NO MAN’S SKY
All the world’s a stage
released out now! Reviewed on Ps4 Also on PC Publisher Hello Games
There are 18 quintillion full-sized planets in this procedurally generated space adventure, and if someone discovered a new one every hour from birth until death they would only find 718,320 of them. It’s big, is what we’re saying, but more important than the impressive stats and all-consuming scale is how No Man’s Sky plays. You start on a random planet amid ship wreckage, with the aim to gather resources so you can blast off and begin a grand interstellar exploration. The goal? Reach the centre of a star-stuffed universe.
You mine elements, fuel your engines, warp to the nearest star, and repeat the process a few light years away, but what staves off repetition is never knowing what to expect. Rock formations, weather patterns, soundscapes, fungus, the length of the grass and the colour of the sky – all of it is decided by cold, hard maths, which means your story is your own. We’ve seen worlds of endless blue oceans; honeycomb cave systems containing towering crystalline treasures; vast ridges of feathered red coral. Each planet has a story to sniff out, like an alien warrior attempting to blow the hinges off a vault and demanding you hand him a combustible stimulant, or a cyborg doctor attempting to inject you with mysterious green goo.
It sounds ungrateful to complain about a game with enough content to last beyond the heat death of the solar system, but that’s the root problem, as new sights and sounds quickly boil down to variations on a theme. There’s always a lone alien trader on a station. Always a shelter containing a multi-tool blueprint. Stretched across a game this size, that starts to make less and less sense. These niggles settle in after a healthy chunk of time in the company of greatness, however. When the gleam does start to fade, you’ll already have encountered fascinating beasts on strange worlds, charged through luminous pink atmospheres, and won mind games with telepathic parasites. Indeed, No Man’s Sky is an astounding achievement, a technological triumph fashioning numbers into art. As a £40 game, though? You’ll struggle to shake the creeping feeling something’s missing as your imagination fills in the blanks. Ben Griffin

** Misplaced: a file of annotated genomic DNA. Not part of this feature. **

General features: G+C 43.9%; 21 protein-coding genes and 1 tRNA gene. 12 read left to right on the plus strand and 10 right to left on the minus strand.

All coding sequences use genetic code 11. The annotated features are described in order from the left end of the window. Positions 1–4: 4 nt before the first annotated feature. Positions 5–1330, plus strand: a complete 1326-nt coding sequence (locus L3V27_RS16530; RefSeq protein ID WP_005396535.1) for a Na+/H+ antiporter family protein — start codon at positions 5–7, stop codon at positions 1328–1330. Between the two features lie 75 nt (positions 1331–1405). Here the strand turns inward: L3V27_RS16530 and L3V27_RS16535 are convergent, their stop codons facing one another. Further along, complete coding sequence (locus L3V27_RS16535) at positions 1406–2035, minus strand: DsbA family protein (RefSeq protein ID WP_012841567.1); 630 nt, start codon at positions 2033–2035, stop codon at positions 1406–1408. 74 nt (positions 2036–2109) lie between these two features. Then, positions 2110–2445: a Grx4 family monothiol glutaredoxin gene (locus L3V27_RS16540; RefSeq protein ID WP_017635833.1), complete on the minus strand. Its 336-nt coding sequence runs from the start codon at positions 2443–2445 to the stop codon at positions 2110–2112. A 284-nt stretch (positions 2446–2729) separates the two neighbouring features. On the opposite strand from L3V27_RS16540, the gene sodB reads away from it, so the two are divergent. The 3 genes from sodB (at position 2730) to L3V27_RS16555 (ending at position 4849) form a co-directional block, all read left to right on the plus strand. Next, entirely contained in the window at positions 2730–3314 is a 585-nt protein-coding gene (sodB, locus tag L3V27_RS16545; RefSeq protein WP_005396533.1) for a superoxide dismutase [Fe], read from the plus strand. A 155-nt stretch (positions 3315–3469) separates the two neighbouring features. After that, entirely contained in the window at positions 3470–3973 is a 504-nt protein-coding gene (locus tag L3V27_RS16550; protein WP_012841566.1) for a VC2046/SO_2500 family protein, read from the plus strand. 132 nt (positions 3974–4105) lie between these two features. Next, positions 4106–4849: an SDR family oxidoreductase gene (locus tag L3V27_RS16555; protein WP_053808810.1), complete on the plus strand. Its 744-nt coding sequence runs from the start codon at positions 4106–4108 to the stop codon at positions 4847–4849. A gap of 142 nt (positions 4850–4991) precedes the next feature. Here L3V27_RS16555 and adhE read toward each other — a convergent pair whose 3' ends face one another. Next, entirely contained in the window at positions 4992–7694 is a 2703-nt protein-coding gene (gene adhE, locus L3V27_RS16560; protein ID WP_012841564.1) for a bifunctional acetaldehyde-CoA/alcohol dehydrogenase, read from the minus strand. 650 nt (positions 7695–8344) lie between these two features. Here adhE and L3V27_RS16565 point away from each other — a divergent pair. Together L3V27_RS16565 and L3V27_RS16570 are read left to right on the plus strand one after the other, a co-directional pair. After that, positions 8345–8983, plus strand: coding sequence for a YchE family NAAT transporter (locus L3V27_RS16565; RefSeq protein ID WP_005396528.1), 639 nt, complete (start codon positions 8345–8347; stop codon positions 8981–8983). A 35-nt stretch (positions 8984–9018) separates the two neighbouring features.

Quickly boils down to variations on a theme
Hello Games created a mathematical formula to design the weird and wonderful creatures for the game.
Don’t like this world? Choose another. And another. And another…